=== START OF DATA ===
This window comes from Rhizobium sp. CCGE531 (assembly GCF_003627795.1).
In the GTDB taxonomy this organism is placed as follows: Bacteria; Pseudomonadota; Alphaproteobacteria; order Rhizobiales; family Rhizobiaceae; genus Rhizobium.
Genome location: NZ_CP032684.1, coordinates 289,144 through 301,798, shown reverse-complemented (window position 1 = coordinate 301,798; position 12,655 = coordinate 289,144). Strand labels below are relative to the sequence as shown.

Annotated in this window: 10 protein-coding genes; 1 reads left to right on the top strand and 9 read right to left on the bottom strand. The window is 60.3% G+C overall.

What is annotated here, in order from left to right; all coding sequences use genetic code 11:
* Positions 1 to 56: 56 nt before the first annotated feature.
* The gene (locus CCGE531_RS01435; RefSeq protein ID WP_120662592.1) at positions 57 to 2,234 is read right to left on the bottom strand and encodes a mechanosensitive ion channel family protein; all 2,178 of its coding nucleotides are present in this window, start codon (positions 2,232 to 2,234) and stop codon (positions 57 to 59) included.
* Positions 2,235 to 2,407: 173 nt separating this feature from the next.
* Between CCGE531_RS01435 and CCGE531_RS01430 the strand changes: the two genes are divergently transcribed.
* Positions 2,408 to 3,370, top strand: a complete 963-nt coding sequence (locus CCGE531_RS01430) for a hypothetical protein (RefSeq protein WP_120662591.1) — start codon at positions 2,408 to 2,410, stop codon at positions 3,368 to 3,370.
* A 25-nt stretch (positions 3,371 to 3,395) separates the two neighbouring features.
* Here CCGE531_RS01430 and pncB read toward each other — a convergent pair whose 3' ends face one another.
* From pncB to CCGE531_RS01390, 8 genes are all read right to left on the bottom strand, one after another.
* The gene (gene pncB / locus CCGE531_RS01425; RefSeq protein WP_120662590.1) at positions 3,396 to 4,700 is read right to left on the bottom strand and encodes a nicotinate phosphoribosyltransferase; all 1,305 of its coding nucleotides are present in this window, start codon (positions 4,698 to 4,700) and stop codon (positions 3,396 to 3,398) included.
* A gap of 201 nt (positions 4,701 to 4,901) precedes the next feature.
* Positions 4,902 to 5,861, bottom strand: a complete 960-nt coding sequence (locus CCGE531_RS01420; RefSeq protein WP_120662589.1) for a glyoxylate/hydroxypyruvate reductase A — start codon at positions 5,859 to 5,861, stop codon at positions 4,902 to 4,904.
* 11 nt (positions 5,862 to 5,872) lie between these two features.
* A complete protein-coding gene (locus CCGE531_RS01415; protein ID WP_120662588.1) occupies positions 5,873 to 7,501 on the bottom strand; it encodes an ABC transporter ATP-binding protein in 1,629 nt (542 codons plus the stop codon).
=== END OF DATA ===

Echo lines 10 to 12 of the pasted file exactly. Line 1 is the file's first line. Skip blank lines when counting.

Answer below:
* Positions 2,408 to 3,370, top strand: a complete 963-nt coding sequence (locus CCGE531_RS01430) for a hypothetical protein (RefSeq protein WP_120662591.1) — start codon at positions 2,408 to 2,410, stop codon at positions 3,368 to 3,370.
* A 25-nt stretch (positions 3,371 to 3,395) separates the two neighbouring features.
* Here CCGE531_RS01430 and pncB read toward each other — a convergent pair whose 3' ends face one another.